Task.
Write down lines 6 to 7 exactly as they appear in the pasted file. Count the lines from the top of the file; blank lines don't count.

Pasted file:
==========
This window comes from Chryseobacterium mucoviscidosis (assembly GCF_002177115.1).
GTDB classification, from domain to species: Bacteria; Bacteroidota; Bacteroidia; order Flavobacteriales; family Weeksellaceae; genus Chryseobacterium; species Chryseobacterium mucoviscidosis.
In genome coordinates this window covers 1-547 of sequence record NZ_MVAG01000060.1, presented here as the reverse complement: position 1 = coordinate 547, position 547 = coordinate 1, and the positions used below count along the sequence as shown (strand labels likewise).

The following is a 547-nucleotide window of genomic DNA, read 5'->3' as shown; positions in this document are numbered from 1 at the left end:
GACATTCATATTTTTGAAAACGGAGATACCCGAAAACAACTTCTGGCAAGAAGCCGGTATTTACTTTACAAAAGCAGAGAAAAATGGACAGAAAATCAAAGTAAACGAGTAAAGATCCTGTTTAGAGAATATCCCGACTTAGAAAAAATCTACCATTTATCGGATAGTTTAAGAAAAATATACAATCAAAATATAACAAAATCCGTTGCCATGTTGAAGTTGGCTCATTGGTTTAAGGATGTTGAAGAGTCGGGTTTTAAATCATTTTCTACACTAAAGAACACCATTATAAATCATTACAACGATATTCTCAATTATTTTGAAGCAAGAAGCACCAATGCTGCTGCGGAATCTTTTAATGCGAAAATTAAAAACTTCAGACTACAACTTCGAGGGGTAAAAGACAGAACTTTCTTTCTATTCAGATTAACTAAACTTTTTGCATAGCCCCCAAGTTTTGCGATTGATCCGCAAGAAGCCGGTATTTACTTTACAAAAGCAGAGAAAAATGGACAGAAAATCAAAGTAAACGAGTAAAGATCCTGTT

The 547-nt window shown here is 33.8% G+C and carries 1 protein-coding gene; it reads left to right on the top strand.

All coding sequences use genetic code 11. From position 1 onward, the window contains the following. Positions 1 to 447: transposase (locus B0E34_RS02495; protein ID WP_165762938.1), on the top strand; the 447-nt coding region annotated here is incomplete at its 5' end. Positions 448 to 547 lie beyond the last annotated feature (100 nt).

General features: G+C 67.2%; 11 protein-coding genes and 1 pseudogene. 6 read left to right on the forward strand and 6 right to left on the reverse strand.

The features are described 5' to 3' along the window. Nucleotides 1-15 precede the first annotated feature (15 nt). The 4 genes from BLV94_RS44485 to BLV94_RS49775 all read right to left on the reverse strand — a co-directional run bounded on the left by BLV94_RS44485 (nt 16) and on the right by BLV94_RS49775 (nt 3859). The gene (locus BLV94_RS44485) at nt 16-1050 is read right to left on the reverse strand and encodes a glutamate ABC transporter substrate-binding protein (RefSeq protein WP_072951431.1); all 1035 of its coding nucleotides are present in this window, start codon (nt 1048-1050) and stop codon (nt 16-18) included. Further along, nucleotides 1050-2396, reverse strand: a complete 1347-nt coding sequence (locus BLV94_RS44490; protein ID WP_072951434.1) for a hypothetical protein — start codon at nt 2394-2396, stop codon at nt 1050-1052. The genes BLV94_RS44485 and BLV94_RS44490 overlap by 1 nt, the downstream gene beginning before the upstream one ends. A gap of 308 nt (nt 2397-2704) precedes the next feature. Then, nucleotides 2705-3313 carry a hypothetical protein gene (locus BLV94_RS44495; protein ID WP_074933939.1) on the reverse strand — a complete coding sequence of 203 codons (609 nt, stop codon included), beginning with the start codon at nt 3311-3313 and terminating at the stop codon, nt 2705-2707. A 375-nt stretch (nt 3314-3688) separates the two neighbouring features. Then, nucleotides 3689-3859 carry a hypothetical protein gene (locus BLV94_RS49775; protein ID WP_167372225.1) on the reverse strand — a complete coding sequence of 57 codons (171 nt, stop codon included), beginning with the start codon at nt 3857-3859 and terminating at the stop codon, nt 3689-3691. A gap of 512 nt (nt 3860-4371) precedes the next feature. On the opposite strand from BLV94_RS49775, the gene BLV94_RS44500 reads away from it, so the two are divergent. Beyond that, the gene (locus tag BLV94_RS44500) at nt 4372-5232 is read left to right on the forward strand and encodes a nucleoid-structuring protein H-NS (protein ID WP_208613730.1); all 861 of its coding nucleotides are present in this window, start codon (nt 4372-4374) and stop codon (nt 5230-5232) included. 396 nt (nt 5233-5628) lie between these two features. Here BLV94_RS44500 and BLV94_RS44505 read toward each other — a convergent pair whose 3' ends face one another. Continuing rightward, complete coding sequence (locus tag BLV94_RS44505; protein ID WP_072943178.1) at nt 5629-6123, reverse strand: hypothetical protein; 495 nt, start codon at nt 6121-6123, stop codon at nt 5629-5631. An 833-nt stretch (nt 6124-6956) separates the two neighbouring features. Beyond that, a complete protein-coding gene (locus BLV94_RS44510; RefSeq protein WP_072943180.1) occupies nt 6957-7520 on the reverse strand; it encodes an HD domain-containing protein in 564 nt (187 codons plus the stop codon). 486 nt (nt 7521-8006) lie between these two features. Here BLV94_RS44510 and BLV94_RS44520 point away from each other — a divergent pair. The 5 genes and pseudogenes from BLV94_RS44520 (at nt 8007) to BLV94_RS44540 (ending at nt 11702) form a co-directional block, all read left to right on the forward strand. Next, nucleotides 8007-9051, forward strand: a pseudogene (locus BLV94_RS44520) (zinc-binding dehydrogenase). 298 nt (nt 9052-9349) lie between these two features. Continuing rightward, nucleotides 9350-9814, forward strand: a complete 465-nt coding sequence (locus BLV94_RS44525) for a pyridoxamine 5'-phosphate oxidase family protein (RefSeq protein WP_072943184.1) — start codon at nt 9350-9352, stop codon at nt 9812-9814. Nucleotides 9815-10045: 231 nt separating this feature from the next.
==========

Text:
The 547-nt window shown here is 33.8% G+C and carries 1 protein-coding gene; it reads left to right on the top strand.

All coding sequences use genetic code 11. From position 1 onward, the window contains the following. Positions 1 to 447: transposase (locus B0E34_RS02495; protein ID WP_165762938.1), on the top strand; the 447-nt coding region annotated here is incomplete at its 5' end. Positions 448 to 547 lie beyond the last annotated feature (100 nt).